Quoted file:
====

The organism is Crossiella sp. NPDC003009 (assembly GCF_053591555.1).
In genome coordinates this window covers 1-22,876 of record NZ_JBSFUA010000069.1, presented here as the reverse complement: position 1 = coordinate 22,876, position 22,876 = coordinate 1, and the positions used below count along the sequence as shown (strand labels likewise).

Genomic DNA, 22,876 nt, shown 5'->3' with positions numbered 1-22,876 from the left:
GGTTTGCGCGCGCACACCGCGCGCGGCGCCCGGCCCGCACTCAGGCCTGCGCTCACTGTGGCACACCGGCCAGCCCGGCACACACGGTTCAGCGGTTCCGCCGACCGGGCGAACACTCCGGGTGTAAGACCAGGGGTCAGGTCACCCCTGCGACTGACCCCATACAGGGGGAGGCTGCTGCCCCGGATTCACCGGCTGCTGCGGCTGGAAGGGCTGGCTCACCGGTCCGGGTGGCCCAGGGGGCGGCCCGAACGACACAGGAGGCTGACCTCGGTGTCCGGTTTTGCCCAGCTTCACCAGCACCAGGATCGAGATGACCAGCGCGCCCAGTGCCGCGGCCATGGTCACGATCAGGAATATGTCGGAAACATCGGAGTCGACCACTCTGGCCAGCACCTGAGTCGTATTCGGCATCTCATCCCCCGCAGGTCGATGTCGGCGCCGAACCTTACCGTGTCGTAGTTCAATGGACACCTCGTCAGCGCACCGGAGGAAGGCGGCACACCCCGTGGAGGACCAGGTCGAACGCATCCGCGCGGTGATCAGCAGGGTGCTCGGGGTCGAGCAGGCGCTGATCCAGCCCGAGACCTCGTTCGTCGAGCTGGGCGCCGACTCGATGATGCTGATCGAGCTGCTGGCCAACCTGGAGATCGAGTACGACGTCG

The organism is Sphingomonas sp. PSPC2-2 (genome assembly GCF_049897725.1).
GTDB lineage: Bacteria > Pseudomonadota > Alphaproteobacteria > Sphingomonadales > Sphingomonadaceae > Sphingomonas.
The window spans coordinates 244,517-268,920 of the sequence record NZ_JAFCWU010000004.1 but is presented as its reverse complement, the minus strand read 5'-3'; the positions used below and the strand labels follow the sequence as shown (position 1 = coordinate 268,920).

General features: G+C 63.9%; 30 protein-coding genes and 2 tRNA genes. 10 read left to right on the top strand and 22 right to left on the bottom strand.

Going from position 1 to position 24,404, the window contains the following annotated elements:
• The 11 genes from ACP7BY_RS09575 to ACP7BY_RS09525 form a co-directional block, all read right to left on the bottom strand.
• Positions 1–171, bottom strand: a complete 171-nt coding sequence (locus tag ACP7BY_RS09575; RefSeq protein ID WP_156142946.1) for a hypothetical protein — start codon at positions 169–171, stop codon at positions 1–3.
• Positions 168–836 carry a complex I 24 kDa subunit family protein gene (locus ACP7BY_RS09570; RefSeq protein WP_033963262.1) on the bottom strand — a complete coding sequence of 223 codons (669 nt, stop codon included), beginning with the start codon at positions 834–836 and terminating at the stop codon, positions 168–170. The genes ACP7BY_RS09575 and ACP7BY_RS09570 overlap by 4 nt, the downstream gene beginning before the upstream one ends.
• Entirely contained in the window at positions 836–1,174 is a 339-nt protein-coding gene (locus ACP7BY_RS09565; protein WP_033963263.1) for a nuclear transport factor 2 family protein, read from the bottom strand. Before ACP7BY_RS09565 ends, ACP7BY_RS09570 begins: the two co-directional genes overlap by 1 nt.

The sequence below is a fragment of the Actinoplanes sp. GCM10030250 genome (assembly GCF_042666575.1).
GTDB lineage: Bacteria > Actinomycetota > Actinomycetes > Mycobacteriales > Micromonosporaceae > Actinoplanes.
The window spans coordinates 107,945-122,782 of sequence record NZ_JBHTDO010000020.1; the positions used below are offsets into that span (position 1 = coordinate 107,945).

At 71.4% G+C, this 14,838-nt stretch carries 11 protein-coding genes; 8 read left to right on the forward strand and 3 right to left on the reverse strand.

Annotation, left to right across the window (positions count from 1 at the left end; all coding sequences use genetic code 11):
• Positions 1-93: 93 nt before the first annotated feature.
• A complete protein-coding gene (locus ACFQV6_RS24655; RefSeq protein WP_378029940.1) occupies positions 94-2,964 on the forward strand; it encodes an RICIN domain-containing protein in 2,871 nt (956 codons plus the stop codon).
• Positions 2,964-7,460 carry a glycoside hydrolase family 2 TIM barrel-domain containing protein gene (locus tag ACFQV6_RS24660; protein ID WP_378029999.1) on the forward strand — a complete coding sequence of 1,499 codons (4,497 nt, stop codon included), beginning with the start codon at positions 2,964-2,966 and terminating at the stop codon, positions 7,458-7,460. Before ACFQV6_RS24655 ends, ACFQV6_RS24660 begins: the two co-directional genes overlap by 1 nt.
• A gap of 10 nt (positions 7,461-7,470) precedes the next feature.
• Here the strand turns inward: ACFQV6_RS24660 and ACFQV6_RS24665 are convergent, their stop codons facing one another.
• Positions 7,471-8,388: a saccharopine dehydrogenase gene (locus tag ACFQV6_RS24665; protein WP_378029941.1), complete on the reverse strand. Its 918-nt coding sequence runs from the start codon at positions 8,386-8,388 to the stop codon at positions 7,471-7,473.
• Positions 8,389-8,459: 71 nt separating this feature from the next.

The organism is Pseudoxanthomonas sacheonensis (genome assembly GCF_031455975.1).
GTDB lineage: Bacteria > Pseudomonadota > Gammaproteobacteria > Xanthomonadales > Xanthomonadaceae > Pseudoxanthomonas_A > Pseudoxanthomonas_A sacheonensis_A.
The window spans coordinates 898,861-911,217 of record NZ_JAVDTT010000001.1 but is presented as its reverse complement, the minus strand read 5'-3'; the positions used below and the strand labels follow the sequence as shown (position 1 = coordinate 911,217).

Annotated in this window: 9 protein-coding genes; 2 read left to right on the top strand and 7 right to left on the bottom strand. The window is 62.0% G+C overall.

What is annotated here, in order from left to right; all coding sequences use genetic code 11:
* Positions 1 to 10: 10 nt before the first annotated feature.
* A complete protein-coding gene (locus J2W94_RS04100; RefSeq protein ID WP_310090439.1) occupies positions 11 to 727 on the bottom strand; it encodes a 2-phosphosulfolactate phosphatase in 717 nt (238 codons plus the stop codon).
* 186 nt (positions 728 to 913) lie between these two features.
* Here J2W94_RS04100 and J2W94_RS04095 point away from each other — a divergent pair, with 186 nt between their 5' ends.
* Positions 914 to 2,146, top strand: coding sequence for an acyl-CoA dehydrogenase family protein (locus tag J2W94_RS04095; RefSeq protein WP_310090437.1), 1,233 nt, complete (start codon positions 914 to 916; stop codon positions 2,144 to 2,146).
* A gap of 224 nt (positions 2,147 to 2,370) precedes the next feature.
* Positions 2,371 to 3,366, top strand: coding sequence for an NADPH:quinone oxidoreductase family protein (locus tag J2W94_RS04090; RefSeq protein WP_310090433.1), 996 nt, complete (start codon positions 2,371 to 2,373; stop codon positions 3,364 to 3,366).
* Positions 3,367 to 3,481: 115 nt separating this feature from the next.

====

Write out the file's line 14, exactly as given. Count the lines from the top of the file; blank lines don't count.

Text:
The sequence below is a fragment of the Actinoplanes sp. GCM10030250 genome (assembly GCF_042666575.1).